GRAND RAPIDS, Mich. (WOOD) — In the last two days, I’ve seen several robins. These robins may be new arrivals. The first birds to return in spring get first choice of real estate. Robins don’t generally visit bird feeders. They hop around on the ground and check out trees and old stumps for worms and insects.
The robins I saw may also have stayed here all winter, while the vast majority of robins migrate south, a small number stay here in Michigan all winter. The robin migration is more because of the scarcity of food in winter, rather than temperature. They tend to gather in groups during the winter and often remain deep in the woods where the wind isn’t as strong.
In the winter months, robins tend to eat fruit (berries). I remember a day in late February, when a flock of about 30 robins descended on my mountain ash tree and spent about 30 minutes devouring most every berry that was left on the tree.
Robins can sing in winter, but often wait until they settle in their breeding territory to start the chorus.
Driving around Alpine Township, I noticed several farmers out pruning fruit trees. Some farmers do this in the fall, after the fruit has been harvested, but most do it in late winter (February to mid-March), before the trees break dormancy.
Pruning is done for a number of reasons, among them to get the desired shape and size of the tree and to allow sunlight to reach into middle areas of the tree.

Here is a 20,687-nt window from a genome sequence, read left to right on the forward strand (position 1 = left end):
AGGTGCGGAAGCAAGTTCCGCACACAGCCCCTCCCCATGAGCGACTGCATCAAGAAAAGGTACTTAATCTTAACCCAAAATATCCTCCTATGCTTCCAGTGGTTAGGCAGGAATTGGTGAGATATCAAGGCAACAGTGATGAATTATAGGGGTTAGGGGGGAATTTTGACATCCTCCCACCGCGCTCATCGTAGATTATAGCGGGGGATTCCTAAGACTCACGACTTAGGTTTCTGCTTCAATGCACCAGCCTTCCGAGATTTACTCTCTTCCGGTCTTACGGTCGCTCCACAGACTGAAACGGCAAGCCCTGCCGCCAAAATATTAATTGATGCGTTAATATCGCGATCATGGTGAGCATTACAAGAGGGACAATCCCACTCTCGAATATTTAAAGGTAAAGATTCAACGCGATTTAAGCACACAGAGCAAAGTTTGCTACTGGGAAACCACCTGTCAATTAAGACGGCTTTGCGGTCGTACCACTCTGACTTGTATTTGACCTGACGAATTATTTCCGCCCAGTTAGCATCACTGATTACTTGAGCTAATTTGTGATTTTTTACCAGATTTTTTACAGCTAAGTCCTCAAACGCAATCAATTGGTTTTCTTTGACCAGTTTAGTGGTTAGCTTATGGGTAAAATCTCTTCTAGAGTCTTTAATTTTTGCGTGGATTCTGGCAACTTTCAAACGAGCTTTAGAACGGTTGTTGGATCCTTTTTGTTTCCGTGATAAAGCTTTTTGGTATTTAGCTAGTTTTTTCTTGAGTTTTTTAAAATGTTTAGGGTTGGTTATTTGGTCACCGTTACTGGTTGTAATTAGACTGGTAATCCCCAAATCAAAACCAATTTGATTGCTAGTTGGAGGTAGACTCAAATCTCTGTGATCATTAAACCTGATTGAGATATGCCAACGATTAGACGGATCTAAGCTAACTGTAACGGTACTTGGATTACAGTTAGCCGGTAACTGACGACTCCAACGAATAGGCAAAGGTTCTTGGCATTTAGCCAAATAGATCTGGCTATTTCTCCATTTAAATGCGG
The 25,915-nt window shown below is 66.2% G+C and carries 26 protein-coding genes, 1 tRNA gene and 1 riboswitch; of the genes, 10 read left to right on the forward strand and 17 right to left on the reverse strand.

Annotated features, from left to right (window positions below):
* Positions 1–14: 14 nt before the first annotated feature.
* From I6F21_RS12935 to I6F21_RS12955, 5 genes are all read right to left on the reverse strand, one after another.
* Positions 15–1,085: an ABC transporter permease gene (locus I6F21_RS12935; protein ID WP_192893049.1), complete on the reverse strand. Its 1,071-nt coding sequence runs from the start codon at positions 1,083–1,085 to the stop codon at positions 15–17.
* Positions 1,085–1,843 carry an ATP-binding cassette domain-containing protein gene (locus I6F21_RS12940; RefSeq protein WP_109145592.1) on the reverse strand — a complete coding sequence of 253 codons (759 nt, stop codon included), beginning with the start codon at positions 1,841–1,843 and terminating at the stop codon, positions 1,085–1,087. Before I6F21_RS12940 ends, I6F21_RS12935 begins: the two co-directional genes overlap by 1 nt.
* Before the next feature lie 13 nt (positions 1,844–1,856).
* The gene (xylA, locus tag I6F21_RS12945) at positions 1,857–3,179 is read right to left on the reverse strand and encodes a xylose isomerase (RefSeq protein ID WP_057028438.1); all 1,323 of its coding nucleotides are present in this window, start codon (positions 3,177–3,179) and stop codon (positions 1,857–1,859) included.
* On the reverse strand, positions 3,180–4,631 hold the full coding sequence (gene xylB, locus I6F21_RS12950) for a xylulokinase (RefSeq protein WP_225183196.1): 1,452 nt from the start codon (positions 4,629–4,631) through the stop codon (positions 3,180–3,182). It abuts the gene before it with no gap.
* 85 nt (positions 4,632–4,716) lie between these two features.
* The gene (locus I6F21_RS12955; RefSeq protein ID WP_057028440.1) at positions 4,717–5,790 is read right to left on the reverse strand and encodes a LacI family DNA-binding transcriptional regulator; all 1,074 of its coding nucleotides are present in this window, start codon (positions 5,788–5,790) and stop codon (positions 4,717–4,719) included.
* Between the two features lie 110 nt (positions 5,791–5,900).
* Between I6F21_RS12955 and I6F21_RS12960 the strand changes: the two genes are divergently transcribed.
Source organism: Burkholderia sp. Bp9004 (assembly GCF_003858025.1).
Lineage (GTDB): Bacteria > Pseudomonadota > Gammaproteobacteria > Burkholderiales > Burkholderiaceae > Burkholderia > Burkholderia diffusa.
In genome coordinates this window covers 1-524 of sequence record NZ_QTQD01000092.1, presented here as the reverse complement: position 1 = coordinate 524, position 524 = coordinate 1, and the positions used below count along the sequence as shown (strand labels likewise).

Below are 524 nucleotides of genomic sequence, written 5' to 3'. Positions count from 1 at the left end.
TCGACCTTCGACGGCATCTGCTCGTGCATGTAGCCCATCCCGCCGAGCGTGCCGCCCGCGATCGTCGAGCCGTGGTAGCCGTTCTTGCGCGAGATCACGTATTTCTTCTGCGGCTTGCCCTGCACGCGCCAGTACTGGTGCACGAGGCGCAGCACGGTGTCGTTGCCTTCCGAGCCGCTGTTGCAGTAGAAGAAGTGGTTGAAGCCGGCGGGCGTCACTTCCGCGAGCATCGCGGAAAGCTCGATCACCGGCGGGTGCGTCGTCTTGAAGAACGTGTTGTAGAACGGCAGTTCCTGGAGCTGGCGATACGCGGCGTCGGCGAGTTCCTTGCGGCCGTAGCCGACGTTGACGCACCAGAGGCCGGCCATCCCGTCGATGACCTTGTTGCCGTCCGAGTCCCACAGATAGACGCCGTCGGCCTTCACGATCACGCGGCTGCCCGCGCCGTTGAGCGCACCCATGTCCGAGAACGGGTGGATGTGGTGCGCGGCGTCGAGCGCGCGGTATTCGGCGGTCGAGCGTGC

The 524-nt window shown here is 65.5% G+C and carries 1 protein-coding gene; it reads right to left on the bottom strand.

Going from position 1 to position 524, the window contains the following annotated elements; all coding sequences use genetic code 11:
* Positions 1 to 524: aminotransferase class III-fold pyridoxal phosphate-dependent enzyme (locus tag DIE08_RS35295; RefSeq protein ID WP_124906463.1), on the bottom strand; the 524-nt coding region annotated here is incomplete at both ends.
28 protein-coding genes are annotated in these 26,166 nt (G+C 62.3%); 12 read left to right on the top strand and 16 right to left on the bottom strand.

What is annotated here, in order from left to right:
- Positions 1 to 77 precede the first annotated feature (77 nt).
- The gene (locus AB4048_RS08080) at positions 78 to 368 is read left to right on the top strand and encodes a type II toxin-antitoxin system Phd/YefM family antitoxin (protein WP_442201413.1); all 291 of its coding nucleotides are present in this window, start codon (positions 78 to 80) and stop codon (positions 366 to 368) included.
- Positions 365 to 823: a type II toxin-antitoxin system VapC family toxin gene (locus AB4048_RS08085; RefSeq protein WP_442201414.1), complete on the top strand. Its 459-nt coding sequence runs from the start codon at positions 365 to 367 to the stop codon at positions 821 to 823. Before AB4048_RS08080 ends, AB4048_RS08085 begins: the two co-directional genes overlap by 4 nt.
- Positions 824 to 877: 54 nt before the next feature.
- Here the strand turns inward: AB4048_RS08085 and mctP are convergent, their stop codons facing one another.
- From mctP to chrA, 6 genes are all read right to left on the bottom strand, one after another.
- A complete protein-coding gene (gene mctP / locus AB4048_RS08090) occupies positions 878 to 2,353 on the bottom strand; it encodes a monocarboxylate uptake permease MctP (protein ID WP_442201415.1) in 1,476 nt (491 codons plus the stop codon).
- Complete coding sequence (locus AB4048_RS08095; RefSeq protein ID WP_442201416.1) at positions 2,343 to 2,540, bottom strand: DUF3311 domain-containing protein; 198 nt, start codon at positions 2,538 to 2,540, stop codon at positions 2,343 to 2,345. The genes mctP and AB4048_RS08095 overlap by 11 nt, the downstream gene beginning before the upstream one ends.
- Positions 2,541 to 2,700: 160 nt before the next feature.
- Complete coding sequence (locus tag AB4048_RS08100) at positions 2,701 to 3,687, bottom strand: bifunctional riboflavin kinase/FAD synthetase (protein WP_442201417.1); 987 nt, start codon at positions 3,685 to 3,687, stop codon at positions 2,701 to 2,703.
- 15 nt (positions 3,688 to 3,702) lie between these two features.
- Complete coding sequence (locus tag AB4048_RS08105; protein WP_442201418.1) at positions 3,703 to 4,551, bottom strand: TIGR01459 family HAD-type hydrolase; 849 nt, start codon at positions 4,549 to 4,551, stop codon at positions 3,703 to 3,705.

Here’s a pic. from the Muskegon Channel at 7 p.m. last evening. We still had a fair amount of twilight. A sure sign of spring is the increasing amount of daylight. Today (Thursday) the sunrise is at 7:03 a.m. and the sunset at 6:43 p.m., giving us 11 hours and 40 minutes of daylight, a gain of 2 hours and 39 minutes since the Winter Solstice occurred back on Dec. 21.
From March 12-26, we gain the most amount of daylight each day – 2 minutes and 56 seconds. Solar noon is now at 12:52 p.m., when the sun climbs to 47 degrees above the south horizon. On the Winter Solstice, the sun climbs to only 24 degrees above the southern horizon.
And another sign of spring is my beautiful snowdrops – looking pretty in early March to the side of my front door. I’ll have snowdrops blooming there for 3-4 weeks. They really give me a lift – I’ve had lots of enjoyment from these early-season flowers for a tiny investment I made many years ago.